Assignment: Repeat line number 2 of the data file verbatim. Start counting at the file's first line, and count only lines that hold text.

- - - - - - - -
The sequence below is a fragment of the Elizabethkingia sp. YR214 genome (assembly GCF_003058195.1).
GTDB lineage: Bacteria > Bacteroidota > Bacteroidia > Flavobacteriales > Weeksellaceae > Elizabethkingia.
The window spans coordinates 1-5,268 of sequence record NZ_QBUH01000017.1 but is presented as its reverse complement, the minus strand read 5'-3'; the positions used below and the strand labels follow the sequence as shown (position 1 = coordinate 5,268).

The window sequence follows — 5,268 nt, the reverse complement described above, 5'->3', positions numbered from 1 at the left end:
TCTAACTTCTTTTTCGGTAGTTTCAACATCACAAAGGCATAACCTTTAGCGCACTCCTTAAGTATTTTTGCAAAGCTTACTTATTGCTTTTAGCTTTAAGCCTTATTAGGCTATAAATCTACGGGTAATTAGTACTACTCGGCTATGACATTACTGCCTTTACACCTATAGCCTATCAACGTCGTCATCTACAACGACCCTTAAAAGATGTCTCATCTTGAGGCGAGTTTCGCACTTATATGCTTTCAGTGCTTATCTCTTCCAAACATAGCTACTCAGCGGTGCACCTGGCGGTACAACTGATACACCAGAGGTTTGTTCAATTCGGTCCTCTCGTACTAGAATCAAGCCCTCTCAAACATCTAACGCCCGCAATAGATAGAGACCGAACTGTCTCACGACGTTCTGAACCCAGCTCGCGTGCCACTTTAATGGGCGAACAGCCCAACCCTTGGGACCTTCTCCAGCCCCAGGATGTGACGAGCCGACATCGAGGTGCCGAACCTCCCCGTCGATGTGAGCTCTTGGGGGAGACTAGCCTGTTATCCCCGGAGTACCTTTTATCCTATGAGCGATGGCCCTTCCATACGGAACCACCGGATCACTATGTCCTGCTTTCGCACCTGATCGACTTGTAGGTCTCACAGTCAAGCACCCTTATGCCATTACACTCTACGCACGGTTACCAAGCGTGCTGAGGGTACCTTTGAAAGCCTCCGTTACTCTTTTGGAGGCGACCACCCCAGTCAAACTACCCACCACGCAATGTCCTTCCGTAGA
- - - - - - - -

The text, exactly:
GTDB lineage: Bacteria > Bacteroidota > Bacteroidia > Flavobacteriales > Weeksellaceae > Elizabethkingia.